|
Florida, USA
January 6, 2011

Susan C. in Florida writes:

How much progress has the USAID's clean water initiative made? The lack of clean/useable water seems to me to be the single most pressing problem that nations around the world will be facing now, and in the future.

DT
|
District Of Columbia, USA
January 6, 2011

DT in Washington D.C. writes:

The QDDR proposes a shift towards a unified national security budget process. Can you elaborate on what this integration will mean in regard to how such a budget request will be presented to Congress? Thank you.

Marc F.
|
Washington, USA
January 6, 2011

Marc F. in Washington writes:

I have two questions:
1.) How can Pilgrim; an NGO operating in Uganda, Southern Sudan, Kenya, Zimbabwe, Zambia and South Africa partner with Feed the Future in our agriculture development programs?
2.) As a member of Accord (previously AERDO) Pilgrim is engaged in a study about how for-profit business development groups can partner with Relief and Development NGO's before, during and after a major crisis such as Haiti to produce a better result for those effected by such a crisis. How can we partner with USAID in this question that integrates business development with aid & relief?

John
|
Virginia, USA
January 6, 2011

John in Virginia writes:

Beyond material subsistence, what role does or can USAID have in preventing ethnic or ideological violence in vulnerable areas such as Sudan and the Democratic Republic of the Congo?

Oren W.
|
California, USA
January 6, 2011

Oren W. in California writes:

Most "citizens" that have an opinion, are not in favor of using our government resources to promote the global expansion of GMO feedstocks, yet agencies continue to work in favor of corporate interests. As citizens, how can we sway the efforts of government considering we don't have direct access to policy makers?

Ed G.
|
New York, USA
January 6, 2011

Ed G. in New York writes:

The QDDR refers to the employment of new technologies to strengthen people-to-people relationships. How can organizations like ours -- iEARN -- in the non-profit, education sector, play a role in this employment? Would this be through our existing programs at ECA? Through new avenues and agencies at the Department?

Jane
|
District Of Columbia, USA
January 6, 2011

Jane in Washington, DC writes:

The QDDR (p. 161) paints a dire picture of staffing and skills shortages, especially in the foreign service, and predicts a need for more hiring (above the 3,000 additional staff in the past two years). Given the current economic (and Congressional) climate, is the Administration's next budget request really going to ask for more money for personnel?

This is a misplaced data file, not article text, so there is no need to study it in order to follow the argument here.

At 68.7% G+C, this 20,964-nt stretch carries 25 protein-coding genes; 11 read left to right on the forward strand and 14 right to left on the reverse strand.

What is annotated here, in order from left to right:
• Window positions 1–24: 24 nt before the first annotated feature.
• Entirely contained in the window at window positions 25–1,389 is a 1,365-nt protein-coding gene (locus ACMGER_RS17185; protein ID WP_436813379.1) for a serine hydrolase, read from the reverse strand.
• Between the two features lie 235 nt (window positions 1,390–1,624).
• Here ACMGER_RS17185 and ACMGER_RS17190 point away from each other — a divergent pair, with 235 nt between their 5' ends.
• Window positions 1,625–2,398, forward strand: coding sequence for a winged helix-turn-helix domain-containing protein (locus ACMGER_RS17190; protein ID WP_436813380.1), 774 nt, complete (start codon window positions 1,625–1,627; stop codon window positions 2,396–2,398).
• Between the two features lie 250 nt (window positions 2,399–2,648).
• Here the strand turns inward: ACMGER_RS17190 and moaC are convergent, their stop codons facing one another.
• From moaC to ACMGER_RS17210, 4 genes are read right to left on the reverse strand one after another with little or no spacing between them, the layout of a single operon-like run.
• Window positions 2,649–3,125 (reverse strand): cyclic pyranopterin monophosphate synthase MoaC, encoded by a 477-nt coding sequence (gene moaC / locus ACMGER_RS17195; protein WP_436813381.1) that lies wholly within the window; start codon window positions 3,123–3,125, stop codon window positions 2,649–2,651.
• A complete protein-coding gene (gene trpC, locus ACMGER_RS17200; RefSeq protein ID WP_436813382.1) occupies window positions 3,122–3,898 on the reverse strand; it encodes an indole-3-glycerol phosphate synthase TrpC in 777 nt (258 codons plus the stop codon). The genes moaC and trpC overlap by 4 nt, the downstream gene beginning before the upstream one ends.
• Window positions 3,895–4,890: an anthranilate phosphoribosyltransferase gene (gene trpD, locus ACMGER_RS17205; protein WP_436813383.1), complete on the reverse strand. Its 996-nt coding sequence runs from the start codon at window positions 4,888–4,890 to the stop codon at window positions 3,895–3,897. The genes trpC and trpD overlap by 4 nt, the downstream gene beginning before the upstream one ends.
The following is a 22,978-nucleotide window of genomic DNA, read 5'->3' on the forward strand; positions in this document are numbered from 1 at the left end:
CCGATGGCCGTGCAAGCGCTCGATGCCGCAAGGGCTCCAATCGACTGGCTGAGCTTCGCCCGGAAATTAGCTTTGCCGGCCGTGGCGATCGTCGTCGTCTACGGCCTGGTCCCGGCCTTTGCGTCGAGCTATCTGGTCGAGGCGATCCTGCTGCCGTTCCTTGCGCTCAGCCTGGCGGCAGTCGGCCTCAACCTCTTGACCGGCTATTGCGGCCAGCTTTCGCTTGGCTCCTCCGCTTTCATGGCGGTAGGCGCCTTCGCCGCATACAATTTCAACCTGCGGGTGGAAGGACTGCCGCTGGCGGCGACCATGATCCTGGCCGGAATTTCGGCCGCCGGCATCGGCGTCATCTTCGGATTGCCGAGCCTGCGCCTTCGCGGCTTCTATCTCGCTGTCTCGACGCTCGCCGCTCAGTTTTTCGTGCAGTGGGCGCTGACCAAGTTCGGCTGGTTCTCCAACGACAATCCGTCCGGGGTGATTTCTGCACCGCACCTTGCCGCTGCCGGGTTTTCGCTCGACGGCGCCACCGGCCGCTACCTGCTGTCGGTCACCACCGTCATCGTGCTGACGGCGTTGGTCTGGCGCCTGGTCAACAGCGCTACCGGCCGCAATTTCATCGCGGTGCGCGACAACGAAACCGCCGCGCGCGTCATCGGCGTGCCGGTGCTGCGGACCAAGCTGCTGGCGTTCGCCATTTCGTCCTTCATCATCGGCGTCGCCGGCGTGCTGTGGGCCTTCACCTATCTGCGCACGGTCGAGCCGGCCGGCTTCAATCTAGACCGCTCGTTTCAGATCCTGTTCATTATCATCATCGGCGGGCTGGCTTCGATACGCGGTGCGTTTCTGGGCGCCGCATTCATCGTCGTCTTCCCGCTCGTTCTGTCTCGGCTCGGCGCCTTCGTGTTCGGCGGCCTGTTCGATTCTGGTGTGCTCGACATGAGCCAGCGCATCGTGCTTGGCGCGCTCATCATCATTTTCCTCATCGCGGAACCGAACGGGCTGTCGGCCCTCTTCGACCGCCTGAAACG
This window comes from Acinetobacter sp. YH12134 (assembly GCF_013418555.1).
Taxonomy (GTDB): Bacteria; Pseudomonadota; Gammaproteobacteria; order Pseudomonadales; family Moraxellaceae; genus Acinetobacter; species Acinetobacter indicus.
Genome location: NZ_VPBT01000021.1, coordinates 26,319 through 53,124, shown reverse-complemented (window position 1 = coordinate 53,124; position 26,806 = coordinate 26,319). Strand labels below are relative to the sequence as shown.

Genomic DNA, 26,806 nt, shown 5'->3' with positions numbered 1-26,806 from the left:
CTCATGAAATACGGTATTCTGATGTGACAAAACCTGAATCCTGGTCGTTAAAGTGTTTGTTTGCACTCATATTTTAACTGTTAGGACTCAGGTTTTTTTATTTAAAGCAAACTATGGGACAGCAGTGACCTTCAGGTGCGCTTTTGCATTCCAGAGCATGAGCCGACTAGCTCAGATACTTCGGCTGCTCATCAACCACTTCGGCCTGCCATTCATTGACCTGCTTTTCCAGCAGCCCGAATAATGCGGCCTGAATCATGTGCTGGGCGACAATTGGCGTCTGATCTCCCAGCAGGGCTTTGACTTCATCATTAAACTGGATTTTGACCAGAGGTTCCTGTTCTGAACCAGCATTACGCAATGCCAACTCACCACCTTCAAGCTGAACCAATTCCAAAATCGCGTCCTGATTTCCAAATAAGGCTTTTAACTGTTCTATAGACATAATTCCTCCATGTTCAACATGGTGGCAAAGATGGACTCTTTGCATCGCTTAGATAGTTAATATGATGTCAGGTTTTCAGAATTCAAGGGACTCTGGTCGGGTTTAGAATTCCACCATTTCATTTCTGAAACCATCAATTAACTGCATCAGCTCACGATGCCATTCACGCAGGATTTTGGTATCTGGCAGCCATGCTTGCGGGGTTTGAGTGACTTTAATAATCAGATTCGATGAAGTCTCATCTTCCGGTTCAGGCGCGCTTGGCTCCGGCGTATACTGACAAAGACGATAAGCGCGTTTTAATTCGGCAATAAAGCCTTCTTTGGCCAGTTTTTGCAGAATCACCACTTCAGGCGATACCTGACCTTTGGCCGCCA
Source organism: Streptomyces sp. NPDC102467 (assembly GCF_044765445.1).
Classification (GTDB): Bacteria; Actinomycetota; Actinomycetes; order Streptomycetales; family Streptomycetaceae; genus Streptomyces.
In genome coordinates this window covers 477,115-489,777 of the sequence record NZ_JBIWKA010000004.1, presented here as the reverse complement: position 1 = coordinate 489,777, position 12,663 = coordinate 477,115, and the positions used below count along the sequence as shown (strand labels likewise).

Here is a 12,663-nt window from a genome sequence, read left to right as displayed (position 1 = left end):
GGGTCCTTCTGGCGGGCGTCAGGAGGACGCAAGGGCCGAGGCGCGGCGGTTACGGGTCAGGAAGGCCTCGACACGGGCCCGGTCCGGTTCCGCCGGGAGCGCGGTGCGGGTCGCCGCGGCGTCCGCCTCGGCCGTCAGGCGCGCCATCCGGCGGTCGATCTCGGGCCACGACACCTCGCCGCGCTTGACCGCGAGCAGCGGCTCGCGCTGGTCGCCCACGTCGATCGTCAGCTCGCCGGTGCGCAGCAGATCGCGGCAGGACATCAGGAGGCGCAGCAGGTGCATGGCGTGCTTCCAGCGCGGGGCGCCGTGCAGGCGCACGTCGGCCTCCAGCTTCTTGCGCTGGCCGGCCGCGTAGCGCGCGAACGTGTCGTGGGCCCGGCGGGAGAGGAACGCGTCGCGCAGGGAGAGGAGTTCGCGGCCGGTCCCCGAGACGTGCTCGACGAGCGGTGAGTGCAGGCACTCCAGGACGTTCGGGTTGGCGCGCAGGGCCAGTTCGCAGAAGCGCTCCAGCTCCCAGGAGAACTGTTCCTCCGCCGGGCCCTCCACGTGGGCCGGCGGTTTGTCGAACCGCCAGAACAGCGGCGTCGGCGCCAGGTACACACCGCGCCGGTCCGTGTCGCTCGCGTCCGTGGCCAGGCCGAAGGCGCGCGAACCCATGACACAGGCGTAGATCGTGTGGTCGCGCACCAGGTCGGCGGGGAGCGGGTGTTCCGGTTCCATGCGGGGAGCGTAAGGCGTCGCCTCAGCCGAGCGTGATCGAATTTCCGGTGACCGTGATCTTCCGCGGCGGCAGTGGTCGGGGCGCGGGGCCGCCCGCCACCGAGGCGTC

In a related question, if the State Department plans to deploy more civil service personnel overseas, how will it address concerns that the civil service (which often suffers a type of "second class" status at the State Department) lacks the training, etc., to do the type of work done by foreign service officers?

Thanks for the opportunity to ask!

LTC B.
|
Hawaii, USA
January 6, 2011

Benjamin B. in Hawaii writes:

How do I connect to this webcast? Where's the link?

DipNote Bloggers write:

You can watch the webcast in the video player above the text of this blog posting or on the homepage of www.state.gov.

Jon S.
|
Washington, USA
January 6, 2011

Jon S. in Washington writes:

Chapter 5 of the QDDR lays out a detailed strategic planning process at State and USAID. At the country level, the integrated country strategy will consist of a Country Diplomatic Strategy and a Country Foreign Assistance Strategy. Where will non-aid development policies fit between the two country strategies? Both the PSD and QDDR processes reflect the notion that development policy is more than aid alone. Where will country-level policies outside of aid such as trade, migration, finance, etc. fit in?

JK
|
District Of Columbia, USA
January 6, 2011

J.K. in Washington, DC writes:

why hasn't this started yet? what's going on and why can't I view?

DipNote Bloggers write:

The webcast will begin at 4:00 p.m. EST. You can watch the webcast in the video player that appears above the text of this entry or on the homepage of www.state.gov.

LTC B.
|
Hawaii, USA
January 6, 2011

Benjamin B. in Hawaii writes:

I see the screen, click the arrow, it says live, but I only see the screen. I don't hear anything. Has it started?